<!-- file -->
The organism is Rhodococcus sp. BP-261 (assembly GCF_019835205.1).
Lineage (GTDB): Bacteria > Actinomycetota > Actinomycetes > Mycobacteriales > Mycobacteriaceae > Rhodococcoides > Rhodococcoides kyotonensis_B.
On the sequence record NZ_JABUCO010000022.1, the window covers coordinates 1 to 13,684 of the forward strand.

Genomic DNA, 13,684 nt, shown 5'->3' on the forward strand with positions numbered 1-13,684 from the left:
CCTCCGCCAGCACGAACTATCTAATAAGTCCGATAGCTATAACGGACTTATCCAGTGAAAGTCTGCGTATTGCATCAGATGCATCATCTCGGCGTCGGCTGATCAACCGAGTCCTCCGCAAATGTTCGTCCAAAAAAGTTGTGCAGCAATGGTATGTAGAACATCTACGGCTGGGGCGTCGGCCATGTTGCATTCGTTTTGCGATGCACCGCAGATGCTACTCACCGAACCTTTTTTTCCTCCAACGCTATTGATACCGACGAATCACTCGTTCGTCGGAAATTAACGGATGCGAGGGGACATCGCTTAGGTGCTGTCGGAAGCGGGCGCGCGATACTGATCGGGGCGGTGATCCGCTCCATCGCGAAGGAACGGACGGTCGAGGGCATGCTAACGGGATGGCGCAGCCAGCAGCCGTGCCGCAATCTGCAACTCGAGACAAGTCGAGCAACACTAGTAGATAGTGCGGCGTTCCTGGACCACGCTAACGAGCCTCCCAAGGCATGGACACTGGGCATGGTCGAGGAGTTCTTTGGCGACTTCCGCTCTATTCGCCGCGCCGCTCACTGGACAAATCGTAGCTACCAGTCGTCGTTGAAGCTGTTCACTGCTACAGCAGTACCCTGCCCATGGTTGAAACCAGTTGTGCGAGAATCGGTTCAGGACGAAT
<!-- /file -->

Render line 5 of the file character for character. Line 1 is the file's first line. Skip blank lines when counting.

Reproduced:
CCTCCGCCAGCACGAACTATCTAATAAGTCCGATAGCTATAACGGACTTATCCAGTGAAAGTCTGCGTATTGCATCAGATGCATCATCTCGGCGTCGGCTGATCAACCGAGTCCTCCGCAAATGTTCGTCCAAAAAAGTTGTGCAGCAATGGTATGTAGAACATCTACGGCTGGGGCGTCGGCCATGTTGCATTCGTTTTGCGATGCACCGCAGATGCTACTCACCGAACCTTTTTTTCCTCCAACGCTATTGATACCGACGAATCACTCGTTCGTCGGAAATTAACGGATGCGAGGGGACATCGCTTAGGTGCTGTCGGAAGCGGGCGCGCGATACTGATCGGGGCGGTGATCCGCTCCATCGCGAAGGAACGGACGGTCGAGGGCATGCTAACGGGATGGCGCAGCCAGCAGCCGTGCCGCAATCTGCAACTCGAGACAAGTCGAGCAACACTAGTAGATAGTGCGGCGTTCCTGGACCACGCTAACGAGCCTCCCAAGGCATGGACACTGGGCATGGTCGAGGAGTTCTTTGGCGACTTCCGCTCTATTCGCCGCGCCGCTCACTGGACAAATCGTAGCTACCAGTCGTCGTTGAAGCTGTTCACTGCTACAGCAGTACCCTGCCCATGGTTGAAACCAGTTGTGCGAGAATCGGTTCAGGACGAAT